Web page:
You can contact them via WhatsApp at ☎ +62 821-8773-3163.
• Other Accommodation
There are lots of basic homestays popping up in Ulu, the main town on Siau Island.
My top recommendation would be Little House, which is located in the main town right by the harbor, and has its own little restaurant and a minimarket nearby.
Keep in mind it’s a very basic homestay, but they have double bedrooms or family rooms available with A/C, hot showers, and TV. Prices range from 220k to 550k per night, depending on which size and type of room you choose.
Coincidentally, it’s owned by the same people as the Kalea Beach Resort, so the contact number is the same (+62 821-8773-3163). The woman who manages Little House is very friendly and helpful even though they don’t speak much English.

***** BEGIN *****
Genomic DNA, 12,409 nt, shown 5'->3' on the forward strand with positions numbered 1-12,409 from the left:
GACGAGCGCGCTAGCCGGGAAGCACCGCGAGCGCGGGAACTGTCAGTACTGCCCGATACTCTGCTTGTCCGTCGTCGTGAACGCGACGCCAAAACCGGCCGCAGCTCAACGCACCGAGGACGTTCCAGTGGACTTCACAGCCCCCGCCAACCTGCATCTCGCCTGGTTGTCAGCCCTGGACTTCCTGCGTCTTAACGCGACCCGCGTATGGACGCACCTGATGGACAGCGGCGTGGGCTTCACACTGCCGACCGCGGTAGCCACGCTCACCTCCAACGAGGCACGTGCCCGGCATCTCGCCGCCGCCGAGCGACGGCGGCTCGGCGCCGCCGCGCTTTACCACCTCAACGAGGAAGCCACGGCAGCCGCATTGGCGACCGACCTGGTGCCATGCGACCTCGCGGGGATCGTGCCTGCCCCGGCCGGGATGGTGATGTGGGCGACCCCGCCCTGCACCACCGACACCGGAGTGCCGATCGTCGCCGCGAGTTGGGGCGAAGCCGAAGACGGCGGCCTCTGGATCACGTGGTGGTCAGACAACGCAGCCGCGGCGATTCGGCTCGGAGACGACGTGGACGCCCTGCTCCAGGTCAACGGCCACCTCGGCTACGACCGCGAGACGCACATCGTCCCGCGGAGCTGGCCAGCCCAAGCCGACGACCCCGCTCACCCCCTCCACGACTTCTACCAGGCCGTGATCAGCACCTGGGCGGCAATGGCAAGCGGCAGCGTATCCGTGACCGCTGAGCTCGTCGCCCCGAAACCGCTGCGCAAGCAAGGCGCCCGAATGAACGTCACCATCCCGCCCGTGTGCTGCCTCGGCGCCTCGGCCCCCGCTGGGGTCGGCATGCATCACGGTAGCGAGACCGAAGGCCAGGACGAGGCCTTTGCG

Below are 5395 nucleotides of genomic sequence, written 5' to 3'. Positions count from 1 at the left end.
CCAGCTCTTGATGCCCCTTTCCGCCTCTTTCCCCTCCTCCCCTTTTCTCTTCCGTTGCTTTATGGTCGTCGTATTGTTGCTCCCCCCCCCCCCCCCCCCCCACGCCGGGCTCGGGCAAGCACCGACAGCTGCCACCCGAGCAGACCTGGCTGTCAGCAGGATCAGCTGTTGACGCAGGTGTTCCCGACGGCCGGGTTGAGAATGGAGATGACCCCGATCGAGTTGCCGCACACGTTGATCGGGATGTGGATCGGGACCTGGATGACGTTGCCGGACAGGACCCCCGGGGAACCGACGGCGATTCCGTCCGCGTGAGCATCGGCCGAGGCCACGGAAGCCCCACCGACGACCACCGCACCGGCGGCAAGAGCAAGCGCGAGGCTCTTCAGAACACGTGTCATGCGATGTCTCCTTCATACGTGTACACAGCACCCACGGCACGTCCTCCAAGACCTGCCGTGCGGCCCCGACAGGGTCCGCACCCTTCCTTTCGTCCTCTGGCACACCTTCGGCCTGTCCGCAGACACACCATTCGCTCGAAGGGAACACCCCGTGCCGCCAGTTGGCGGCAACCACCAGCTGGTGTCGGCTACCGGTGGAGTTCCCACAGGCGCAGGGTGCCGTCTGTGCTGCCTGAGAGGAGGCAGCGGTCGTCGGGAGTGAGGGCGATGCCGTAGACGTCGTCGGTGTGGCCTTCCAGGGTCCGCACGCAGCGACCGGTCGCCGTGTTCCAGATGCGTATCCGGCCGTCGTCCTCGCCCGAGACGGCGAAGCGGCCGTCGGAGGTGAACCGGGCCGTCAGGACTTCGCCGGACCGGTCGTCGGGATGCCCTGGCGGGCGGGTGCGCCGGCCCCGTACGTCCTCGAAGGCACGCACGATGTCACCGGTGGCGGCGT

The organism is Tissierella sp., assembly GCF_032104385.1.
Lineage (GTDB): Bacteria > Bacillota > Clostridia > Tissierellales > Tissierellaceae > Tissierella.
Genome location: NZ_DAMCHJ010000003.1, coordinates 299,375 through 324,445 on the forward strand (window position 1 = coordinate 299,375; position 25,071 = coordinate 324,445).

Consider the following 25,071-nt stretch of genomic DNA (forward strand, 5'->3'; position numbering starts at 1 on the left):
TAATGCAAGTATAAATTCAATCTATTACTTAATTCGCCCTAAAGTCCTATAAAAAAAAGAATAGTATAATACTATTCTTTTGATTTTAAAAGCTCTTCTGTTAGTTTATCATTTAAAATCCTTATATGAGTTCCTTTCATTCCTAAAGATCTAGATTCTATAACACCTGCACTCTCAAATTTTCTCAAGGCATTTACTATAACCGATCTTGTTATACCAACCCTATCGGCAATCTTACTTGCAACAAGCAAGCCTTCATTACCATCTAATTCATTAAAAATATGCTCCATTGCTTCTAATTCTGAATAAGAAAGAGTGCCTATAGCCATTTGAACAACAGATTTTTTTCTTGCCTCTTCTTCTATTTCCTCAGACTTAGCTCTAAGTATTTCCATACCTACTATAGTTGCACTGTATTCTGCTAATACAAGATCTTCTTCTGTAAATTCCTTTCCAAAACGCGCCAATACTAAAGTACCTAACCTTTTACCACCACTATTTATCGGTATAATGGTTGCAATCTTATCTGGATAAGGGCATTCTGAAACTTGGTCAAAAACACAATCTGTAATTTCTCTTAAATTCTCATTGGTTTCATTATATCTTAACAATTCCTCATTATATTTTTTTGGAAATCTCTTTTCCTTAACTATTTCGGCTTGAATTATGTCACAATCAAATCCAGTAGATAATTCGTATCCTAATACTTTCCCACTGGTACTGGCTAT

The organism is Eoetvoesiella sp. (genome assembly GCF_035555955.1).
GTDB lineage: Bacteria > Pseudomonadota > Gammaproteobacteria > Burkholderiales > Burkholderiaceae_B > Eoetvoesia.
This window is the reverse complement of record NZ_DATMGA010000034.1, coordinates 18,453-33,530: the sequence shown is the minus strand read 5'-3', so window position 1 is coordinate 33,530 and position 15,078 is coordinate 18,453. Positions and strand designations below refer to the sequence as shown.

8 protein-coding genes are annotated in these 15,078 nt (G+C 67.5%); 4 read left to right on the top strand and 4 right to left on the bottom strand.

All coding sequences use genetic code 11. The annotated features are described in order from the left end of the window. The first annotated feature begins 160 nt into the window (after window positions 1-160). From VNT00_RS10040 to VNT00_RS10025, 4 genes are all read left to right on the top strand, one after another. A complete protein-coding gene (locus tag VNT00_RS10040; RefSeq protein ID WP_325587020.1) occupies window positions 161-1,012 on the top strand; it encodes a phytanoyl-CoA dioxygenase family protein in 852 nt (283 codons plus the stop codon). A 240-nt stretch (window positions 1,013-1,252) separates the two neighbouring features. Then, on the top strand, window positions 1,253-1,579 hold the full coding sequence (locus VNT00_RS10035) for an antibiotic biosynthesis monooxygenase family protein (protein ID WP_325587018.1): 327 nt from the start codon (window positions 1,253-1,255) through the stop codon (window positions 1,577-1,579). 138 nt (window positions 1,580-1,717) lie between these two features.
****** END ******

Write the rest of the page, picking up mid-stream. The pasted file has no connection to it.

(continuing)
After I hiked Karangetang, they let me use the shower at Little House and cooked us a free breakfast even though we weren’t staying there!
- ATM: There are several working ATMs in Ulu town. We used BNI and it gives the smaller 50k Rupiah notes.
- Credit Cards: No credit cards were accepted anywhere when we visited. You’ll have to pay everything by cash or bank transfer.
- Electricity: The whole island has 24/7 electricity, although we had a couple of 15 minute outages at Kalea.
- Cell Service: Telkomsel has good 4G reception all over the island. We used this for a hotspot at times since we never had WiFi.
- WiFi: There is basically no WiFi on Siau Island, although I’m sure that will change soon. Kalea told us they’re planning to add it soon.
When To Visit
Pulau Siau has a tropical rainforest climate similar to Manado and the rest of North Sulawesi.
The rainiest months are November through March, so try to avoid these if you can.